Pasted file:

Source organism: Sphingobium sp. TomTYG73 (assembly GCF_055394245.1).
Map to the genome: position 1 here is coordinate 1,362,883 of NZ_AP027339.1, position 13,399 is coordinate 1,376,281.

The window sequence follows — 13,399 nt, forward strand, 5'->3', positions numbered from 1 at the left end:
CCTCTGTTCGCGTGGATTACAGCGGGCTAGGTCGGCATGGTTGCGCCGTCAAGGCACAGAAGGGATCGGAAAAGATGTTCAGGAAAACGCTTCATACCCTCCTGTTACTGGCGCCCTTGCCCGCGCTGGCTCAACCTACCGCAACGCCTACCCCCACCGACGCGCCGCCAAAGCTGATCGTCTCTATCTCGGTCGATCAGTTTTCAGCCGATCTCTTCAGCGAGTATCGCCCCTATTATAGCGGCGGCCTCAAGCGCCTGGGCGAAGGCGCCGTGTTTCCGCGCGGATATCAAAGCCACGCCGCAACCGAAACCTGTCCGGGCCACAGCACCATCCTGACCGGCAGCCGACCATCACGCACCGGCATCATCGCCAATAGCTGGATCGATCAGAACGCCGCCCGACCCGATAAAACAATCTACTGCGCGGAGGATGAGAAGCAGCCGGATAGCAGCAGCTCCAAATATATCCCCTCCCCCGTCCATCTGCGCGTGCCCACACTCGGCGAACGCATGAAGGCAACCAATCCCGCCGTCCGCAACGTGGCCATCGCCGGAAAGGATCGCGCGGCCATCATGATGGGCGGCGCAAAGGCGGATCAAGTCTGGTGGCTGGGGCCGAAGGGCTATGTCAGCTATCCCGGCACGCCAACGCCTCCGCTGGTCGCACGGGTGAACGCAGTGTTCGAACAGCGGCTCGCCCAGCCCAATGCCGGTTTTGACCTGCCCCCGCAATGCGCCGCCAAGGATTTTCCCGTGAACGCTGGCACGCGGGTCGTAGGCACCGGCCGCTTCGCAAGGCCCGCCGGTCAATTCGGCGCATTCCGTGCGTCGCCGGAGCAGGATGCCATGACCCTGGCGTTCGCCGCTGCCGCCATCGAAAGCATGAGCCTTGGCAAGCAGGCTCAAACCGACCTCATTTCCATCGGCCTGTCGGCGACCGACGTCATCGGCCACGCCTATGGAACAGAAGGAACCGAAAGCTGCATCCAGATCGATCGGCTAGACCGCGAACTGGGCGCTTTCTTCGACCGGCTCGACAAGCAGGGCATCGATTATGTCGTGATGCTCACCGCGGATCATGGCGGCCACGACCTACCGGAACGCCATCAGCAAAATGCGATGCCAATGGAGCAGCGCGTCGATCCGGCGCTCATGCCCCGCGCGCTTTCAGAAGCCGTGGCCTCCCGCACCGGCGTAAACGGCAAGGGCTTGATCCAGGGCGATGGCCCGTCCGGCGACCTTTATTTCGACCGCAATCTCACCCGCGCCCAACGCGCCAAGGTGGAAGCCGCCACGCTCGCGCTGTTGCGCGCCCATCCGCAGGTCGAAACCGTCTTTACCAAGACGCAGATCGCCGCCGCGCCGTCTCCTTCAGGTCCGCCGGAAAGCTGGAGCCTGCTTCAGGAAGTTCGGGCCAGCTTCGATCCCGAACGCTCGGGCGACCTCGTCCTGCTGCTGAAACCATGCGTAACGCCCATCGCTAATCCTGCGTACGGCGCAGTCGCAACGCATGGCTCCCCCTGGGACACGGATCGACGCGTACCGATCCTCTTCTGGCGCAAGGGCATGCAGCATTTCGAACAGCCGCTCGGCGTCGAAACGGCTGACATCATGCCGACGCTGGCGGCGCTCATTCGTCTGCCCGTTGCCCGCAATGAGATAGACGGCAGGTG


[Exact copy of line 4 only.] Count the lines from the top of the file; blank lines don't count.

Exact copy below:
CCTCTGTTCGCGTGGATTACAGCGGGCTAGGTCGGCATGGTTGCGCCGTCAAGGCACAGAAGGGATCGGAAAAGATGTTCAGGAAAACGCTTCATACCCTCCTGTTACTGGCGCCCTTGCCCGCGCTGGCTCAACCTACCGCAACGCCTACCCCCACCGACGCGCCGCCAAAGCTGATCGTCTCTATCTCGGTCGATCAGTTTTCAGCCGATCTCTTCAGCGAGTATCGCCCCTATTATAGCGGCGGCCTCAAGCGCCTGGGCGAAGGCGCCGTGTTTCCGCGCGGATATCAAAGCCACGCCGCAACCGAAACCTGTCCGGGCCACAGCACCATCCTGACCGGCAGCCGACCATCACGCACCGGCATCATCGCCAATAGCTGGATCGATCAGAACGCCGCCCGACCCGATAAAACAATCTACTGCGCGGAGGATGAGAAGCAGCCGGATAGCAGCAGCTCCAAATATATCCCCTCCCCCGTCCATCTGCGCGTGCCCACACTCGGCGAACGCATGAAGGCAACCAATCCCGCCGTCCGCAACGTGGCCATCGCCGGAAAGGATCGCGCGGCCATCATGATGGGCGGCGCAAAGGCGGATCAAGTCTGGTGGCTGGGGCCGAAGGGCTATGTCAGCTATCCCGGCACGCCAACGCCTCCGCTGGTCGCACGGGTGAACGCAGTGTTCGAACAGCGGCTCGCCCAGCCCAATGCCGGTTTTGACCTGCCCCCGCAATGCGCCGCCAAGGATTTTCCCGTGAACGCTGGCACGCGGGTCGTAGGCACCGGCCGCTTCGCAAGGCCCGCCGGTCAATTCGGCGCATTCCGTGCGTCGCCGGAGCAGGATGCCATGACCCTGGCGTTCGCCGCTGCCGCCATCGAAAGCATGAGCCTTGGCAAGCAGGCTCAAACCGACCTCATTTCCATCGGCCTGTCGGCGACCGACGTCATCGGCCACGCCTATGGAACAGAAGGAACCGAAAGCTGCATCCAGATCGATCGGCTAGACCGCGAACTGGGCGCTTTCTTCGACCGGCTCGACAAGCAGGGCATCGATTATGTCGTGATGCTCACCGCGGATCATGGCGGCCACGACCTACCGGAACGCCATCAGCAAAATGCGATGCCAATGGAGCAGCGCGTCGATCCGGCGCTCATGCCCCGCGCGCTTTCAGAAGCCGTGGCCTCCCGCACCGGCGTAAACGGCAAGGGCTTGATCCAGGGCGATGGCCCGTCCGGCGACCTTTATTTCGACCGCAATCTCACCCGCGCCCAACGCGCCAAGGTGGAAGCCGCCACGCTCGCGCTGTTGCGCGCCCATCCGCAGGTCGAAACCGTCTTTACCAAGACGCAGATCGCCGCCGCGCCGTCTCCTTCAGGTCCGCCGGAAAGCTGGAGCCTGCTTCAGGAAGTTCGGGCCAGCTTCGATCCCGAACGCTCGGGCGACCTCGTCCTGCTGCTGAAACCATGCGTAACGCCCATCGCTAATCCTGCGTACGGCGCAGTCGCAACGCATGGCTCCCCCTGGGACACGGATCGACGCGTACCGATCCTCTTCTGGCGCAAGGGCATGCAGCATTTCGAACAGCCGCTCGGCGTCGAAACGGCTGACATCATGCCGACGCTGGCGGCGCTCATTCGTCTGCCCGTTGCCCGCAATGAGATAGACGGCAGGTG